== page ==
The missing news is even greater in the English-language media, despite efforts by Khaosod English, Thisrupt and Thai Enquirer.

Look in vain for workers protesting in solidarity with students, for those protesting workers being threatened by thugs dressed in black and with military-style haircuts, for Parina Kraikup essentially calling for state violence against school kids and for continuing critical discussion of the monarchy.

One story that promises to rile ultra-royalists has appeared in the rightist media is Thanathorn Juangroongruangkit’s questioning of the Budget Bureau on the huge and growing flow of taxpayer funds to the palace. He pointed out that even in a declining economy, the palace was getting almost 17% additional funding.

As far as PPT knows, this is the first time for decades that anyone has raised questions in an official forum about the funds flowing to the palace.

Update 1: A reader pointed out that we had posted nothing from the Khon Kaen rally a few days ago. That reader recommended Isaan Record and this video:

Update 2: While not reporting on the rally, Thai PBS now reports that the black-attired thugs shown above were “contracted” to “Thawatchawin Kopatta, a former candidate for the Kao Klai Party,” who “admitted that he had taken the two men to the protest to make sure that speakers did not touch on the Thai Monarchy, as he had promised the Superintendent of Samrong Nua police station he would do.” Thawatchawin added:

Thawatchawin said the incident was a misunderstanding by the two men in black shirts, who thought the speaker, Ms. Chuthatip Sirikhan, president of the Student Union of Thailand, was referring to the Monarchy, when she talked about the budget of the Office of the Royal Household, and they tried to stop her by seizing her microphone.

The question of who the thugs are has not been made clear. Police? Military?

Update 3: Better late than never, Thai PBS has also reported Thanathorn’s questioning of the Budget Burea. We reproduce most of the report below:

Thanathorn did something unprecedented on Thursday as an advisor of the House committee scrutinizing the 2021 budget bill.

He questioned the justification for an increase in the budget for agencies under the Royal Office – the organization directly under His Majesty the King. Thanathorn described the increase as “alarming” given the current economic situation and wanted an answer….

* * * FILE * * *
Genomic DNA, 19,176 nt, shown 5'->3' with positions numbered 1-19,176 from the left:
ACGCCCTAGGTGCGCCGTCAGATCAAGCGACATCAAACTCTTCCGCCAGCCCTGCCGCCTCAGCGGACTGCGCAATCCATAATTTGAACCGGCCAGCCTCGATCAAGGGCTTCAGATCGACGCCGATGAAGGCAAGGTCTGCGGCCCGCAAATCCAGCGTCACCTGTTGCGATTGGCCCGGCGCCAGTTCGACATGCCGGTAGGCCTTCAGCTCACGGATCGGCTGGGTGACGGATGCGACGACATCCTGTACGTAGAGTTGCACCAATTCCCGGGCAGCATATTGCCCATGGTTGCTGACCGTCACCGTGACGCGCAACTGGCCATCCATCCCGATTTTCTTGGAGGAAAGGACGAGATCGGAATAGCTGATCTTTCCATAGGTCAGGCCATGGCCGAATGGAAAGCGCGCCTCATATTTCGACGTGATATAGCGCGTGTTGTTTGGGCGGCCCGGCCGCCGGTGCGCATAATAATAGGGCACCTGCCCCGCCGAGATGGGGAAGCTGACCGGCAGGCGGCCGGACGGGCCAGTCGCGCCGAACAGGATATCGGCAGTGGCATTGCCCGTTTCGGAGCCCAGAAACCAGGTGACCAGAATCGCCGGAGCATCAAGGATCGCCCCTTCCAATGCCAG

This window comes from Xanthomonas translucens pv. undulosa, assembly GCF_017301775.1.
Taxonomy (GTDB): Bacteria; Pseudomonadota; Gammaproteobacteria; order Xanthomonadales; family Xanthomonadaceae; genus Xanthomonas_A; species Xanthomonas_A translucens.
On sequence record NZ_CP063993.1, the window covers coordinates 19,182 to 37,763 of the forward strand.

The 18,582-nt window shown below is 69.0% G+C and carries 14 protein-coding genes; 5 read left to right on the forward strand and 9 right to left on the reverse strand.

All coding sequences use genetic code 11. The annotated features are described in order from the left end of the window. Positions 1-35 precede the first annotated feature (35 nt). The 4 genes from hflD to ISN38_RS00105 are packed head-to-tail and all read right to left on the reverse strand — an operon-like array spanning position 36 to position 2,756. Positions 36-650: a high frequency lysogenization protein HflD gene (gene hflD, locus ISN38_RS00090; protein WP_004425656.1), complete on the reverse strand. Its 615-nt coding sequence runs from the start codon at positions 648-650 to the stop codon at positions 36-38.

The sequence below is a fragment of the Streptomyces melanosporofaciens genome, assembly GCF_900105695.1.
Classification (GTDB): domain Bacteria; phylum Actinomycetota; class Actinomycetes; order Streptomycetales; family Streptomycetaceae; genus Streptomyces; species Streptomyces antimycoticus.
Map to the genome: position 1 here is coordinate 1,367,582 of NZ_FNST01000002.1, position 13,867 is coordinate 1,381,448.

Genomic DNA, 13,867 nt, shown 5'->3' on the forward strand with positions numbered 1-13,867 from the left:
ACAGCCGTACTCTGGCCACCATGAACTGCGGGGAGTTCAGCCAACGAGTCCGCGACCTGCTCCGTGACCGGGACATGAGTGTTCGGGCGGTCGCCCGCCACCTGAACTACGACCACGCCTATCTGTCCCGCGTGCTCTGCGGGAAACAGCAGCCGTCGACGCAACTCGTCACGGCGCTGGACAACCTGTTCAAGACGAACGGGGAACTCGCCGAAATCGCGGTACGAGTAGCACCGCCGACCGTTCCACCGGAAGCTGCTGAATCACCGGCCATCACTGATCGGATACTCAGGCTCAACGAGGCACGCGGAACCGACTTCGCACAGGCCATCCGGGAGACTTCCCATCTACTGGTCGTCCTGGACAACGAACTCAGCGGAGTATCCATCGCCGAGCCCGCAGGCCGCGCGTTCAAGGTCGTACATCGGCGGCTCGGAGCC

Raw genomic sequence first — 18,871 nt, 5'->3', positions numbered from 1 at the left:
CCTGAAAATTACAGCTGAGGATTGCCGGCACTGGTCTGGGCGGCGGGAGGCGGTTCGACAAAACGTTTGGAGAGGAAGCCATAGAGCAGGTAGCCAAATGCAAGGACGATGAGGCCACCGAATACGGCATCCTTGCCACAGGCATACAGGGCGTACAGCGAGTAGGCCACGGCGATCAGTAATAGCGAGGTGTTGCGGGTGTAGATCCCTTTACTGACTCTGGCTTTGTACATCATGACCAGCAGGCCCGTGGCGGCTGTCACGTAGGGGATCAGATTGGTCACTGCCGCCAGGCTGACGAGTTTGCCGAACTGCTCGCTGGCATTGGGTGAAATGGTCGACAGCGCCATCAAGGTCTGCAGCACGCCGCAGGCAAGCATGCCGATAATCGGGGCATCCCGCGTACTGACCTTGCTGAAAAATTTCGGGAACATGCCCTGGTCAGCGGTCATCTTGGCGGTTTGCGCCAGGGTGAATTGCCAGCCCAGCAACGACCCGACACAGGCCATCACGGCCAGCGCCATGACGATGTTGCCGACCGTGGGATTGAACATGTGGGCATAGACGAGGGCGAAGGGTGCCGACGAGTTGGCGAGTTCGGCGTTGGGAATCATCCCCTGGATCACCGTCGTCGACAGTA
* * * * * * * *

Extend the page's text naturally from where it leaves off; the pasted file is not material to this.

Normally, budgets for royal agencies are approved with little or no deliberation out of respect for the monarchy. But not this time — with Thanathorn’s presence in the budget committee.

Thanathorn is known for his strong stand on the monarchy which he believes should be more accountable.

Thanathorn noted in his Facebook post on Thursday that normally, top executives of government agencies would be required to be present to defend their budget before the House committee. But traditionally, no administrators of the Royal Office have ever appeared before the committee. And in line with past practice, the Royal Office was on Thursday represented by officials of the Budget Bureau.

Thanathorn said the budget allocated for the Royal Office for 2021 is 8.9 billion baht which he noted would be a significant jump of 16.8 per cent from the 7.6 billion baht for this year.

He described the increase as “alarming”, considering the fact that the overall national budget for 2021 represents an increase of only 3.1 per cent. He noted that the Budget Bureau officials spent only two minutes presenting the budget and without giving any details.

And looking back over the years, the outspoken politician said budgets for the Royal Office have been increasing at startling rates, outstripping those of inflation and economic growth.